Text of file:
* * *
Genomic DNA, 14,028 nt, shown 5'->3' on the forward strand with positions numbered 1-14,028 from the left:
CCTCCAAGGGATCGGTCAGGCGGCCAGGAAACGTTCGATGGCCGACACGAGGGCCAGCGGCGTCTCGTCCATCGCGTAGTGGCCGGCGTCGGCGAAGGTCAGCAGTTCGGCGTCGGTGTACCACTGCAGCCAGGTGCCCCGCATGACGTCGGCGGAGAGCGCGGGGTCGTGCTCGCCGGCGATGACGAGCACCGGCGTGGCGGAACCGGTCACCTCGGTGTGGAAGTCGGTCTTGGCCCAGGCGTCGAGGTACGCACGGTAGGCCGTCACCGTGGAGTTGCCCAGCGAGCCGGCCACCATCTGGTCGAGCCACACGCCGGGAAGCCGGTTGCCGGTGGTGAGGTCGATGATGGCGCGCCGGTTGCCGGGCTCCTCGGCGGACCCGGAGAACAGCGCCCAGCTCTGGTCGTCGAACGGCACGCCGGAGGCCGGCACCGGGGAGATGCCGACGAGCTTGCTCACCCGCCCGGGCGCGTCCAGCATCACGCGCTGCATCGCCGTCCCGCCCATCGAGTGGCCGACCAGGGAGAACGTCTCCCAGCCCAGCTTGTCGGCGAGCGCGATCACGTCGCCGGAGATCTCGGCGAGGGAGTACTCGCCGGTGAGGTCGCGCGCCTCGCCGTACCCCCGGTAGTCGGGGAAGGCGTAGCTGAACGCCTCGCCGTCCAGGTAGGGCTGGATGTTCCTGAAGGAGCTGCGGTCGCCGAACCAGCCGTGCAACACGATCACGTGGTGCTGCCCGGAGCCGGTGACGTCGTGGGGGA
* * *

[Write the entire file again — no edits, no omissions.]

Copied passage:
Genomic DNA, 14,028 nt, shown 5'->3' on the forward strand with positions numbered 1-14,028 from the left:
CCTCCAAGGGATCGGTCAGGCGGCCAGGAAACGTTCGATGGCCGACACGAGGGCCAGCGGCGTCTCGTCCATCGCGTAGTGGCCGGCGTCGGCGAAGGTCAGCAGTTCGGCGTCGGTGTACCACTGCAGCCAGGTGCCCCGCATGACGTCGGCGGAGAGCGCGGGGTCGTGCTCGCCGGCGATGACGAGCACCGGCGTGGCGGAACCGGTCACCTCGGTGTGGAAGTCGGTCTTGGCCCAGGCGTCGAGGTACGCACGGTAGGCCGTCACCGTGGAGTTGCCCAGCGAGCCGGCCACCATCTGGTCGAGCCACACGCCGGGAAGCCGGTTGCCGGTGGTGAGGTCGATGATGGCGCGCCGGTTGCCGGGCTCCTCGGCGGACCCGGAGAACAGCGCCCAGCTCTGGTCGTCGAACGGCACGCCGGAGGCCGGCACCGGGGAGATGCCGACGAGCTTGCTCACCCGCCCGGGCGCGTCCAGCATCACGCGCTGCATCGCCGTCCCGCCCATCGAGTGGCCGACCAGGGAGAACGTCTCCCAGCCCAGCTTGTCGGCGAGCGCGATCACGTCGCCGGAGATCTCGGCGAGGGAGTACTCGCCGGTGAGGTCGCGCGCCTCGCCGTACCCCCGGTAGTCGGGGAAGGCGTAGCTGAACGCCTCGCCGTCCAGGTAGGGCTGGATGTTCCTGAAGGAGCTGCGGTCGCCGAACCAGCCGTGCAACACGATCACGTGGTGCTGCCCGGAGCCGGTGACGTCGTGGGGGA